. . . it brings it to life’.

Some participants considered the resource to be
quite lengthy and that it took time to learn to navigate
and become familiar with it. They acknowledged that
working through the resource in addition to their
workload would require commitment, ‘. . . if you
don’t block out time, you’ll just be too busy’.
However, the flexibility and ability to choose which
modules and content to read were helpful, ‘. . . the
advantage is that you can go in and pick the bits you
need’.

In the workshops, the opportunity to interact and
discuss issues with others, including consumers and
carers, and listen to their insights and practices, added
to the experience.

. . . one of the things that I got the most out of was having a

consumer presence in the training session. It was actually him

and his carer . . . so you were able to get the carer’s perspec-

tive, the consumer’s perspective, and that was good.

The training facilitators’ ability to identify each
group’s needs and tailor the workshop accordingly
was an important aspect of training. Reliable internet
access was integral to its effectiveness, with broadband
access and slow running of computers, a frustration
for some participants.

Impact of the training on attitude and practice

The most prominent impact of the training was par-
ticipants’ heightened awareness of the need to care
for all family members and the importance of taking
time to sit and talk with families. For some, training
reaffirmed that they were on the right pathway in
what they were already practising, while for others,
the resource challenged their attitudes towards
families.

. . . it makes you aware of what you’re bringing to the inter-

action [with families]. Am I bringing pre-conceived ideas and

biases . . . which may or may not be an accurate view?

Training highlighted the need for clinicians from a
range of backgrounds and settings to collaborate in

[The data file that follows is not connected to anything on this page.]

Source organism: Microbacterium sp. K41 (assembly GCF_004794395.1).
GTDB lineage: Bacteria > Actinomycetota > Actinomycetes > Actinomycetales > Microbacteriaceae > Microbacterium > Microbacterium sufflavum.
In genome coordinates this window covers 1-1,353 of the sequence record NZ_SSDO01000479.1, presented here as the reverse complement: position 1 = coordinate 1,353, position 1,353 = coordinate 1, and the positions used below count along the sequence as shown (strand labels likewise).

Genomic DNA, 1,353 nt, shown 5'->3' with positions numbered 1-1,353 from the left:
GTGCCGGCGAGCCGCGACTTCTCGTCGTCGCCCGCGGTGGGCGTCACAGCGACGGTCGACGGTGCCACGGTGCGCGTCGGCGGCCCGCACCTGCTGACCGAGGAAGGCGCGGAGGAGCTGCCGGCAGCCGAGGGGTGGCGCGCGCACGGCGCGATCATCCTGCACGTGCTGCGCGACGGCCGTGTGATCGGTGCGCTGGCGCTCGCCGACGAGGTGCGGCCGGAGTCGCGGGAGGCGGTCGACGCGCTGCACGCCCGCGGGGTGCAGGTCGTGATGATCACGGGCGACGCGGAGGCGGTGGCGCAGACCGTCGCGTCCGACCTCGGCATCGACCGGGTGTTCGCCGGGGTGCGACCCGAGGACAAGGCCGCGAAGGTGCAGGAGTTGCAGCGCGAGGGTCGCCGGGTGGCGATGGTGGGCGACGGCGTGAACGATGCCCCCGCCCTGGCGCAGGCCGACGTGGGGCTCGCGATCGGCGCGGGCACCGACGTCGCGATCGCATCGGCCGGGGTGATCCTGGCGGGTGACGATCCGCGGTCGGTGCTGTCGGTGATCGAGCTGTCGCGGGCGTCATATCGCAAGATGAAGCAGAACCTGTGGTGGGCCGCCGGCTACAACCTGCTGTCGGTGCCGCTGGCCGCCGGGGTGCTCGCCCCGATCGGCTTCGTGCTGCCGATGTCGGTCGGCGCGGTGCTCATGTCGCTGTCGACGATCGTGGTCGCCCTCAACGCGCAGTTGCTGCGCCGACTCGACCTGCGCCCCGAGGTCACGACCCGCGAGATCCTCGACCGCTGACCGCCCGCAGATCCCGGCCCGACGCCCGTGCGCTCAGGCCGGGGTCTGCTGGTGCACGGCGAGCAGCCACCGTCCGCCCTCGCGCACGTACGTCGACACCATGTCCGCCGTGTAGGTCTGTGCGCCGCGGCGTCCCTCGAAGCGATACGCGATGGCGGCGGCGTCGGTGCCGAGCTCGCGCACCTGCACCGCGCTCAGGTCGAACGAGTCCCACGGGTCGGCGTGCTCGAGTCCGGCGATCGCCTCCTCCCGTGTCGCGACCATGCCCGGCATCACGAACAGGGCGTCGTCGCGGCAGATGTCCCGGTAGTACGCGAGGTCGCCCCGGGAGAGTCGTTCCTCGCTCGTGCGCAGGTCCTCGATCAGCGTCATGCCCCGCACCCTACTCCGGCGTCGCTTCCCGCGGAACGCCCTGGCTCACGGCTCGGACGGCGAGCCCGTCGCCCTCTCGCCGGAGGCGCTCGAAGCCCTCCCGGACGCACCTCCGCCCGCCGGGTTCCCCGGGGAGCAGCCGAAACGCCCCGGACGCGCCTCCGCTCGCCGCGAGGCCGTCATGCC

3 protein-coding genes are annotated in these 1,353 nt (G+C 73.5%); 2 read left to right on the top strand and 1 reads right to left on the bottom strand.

care: ‘I think what’s come out of it, very much so, was
the importance of everyone who’s working with that
family, working together . . .’ On their return to work,
participants felt their raised awareness would encour-
age them to look further into a family’s needs, and
ensure that they scheduled appointments where they
could see the children as well as the consumer parent.

‘Keeping families and children in mind’ A Reupert et al.

195 Child and Family Social Work 2011, 16, pp 192–200 © 2010 Blackwell Publishing Ltd

The training added to their knowledge about chil-
dren’s understandings of mental illness at different
developmental stages, and the need to tailor informa-
tion and address issues accordingly.

. . . because I have limited experience in working with young

carers . . . it really opened my mind to some of the issues for

young carers . . .

In addition to being more mindful of children and
families, participants identified the need to develop
policies around family-inclusive practice in their
service. They acknowledged that while the resource
might impact on individual practice, unless manage-
ment supported child and family-inclusive practice as
core business, the impacts could be limited.

. . . the practice will change the individual, and ideally if

they’re supported by the management structure . . . it spreads